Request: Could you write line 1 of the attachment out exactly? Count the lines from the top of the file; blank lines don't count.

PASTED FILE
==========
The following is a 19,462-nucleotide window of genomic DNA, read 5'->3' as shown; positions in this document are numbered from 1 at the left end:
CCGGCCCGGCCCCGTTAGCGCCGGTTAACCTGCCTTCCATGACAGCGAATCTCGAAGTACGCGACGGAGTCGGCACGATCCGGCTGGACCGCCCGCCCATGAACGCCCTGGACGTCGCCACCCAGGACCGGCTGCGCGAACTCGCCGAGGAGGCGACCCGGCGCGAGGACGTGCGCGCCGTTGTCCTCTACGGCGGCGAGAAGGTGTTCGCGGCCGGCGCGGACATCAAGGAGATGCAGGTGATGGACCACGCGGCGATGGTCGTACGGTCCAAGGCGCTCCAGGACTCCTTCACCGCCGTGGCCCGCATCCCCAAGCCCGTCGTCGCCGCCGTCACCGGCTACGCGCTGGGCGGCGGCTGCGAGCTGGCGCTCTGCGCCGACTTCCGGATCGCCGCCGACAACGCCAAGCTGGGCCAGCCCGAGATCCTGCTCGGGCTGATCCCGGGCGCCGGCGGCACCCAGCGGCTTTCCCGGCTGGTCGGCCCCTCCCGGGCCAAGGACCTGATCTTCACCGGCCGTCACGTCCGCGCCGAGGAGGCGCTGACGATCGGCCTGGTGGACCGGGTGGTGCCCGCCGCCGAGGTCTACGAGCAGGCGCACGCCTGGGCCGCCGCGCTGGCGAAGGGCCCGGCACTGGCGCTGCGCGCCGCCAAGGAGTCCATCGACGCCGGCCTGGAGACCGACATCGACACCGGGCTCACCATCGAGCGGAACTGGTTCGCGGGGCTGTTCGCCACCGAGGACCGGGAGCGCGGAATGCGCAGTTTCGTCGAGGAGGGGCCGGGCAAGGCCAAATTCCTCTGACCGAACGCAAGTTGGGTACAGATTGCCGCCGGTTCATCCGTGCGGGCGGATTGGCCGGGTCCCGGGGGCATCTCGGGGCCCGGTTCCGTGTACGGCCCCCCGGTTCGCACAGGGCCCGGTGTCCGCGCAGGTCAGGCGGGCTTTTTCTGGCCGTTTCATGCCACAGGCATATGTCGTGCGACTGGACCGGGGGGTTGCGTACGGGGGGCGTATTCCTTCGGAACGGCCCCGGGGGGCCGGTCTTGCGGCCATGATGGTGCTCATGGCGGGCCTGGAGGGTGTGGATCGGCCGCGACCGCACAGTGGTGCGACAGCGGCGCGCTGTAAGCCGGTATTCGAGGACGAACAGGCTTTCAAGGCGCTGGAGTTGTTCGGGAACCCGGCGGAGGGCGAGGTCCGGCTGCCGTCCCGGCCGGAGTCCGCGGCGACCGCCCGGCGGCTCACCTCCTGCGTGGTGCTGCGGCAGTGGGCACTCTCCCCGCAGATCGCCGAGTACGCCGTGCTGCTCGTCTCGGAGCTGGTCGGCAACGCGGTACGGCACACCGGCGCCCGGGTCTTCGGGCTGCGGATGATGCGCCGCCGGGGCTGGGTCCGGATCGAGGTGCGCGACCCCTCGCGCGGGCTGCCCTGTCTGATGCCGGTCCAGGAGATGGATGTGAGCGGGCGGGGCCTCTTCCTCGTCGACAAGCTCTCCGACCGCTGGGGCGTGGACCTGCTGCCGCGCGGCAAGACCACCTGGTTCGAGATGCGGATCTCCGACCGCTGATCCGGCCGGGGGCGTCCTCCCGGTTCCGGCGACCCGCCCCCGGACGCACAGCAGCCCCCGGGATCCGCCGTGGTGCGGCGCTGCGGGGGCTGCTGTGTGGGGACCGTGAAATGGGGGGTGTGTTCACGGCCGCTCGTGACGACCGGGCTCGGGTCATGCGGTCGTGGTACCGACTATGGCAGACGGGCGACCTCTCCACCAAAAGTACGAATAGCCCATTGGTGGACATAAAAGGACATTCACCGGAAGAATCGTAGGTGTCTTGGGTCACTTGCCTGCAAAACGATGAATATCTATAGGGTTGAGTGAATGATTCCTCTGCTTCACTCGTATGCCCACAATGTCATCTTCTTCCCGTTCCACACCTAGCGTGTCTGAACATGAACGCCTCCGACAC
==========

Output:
The following is a 19,462-nucleotide window of genomic DNA, read 5'->3' as shown; positions in this document are numbered from 1 at the left end: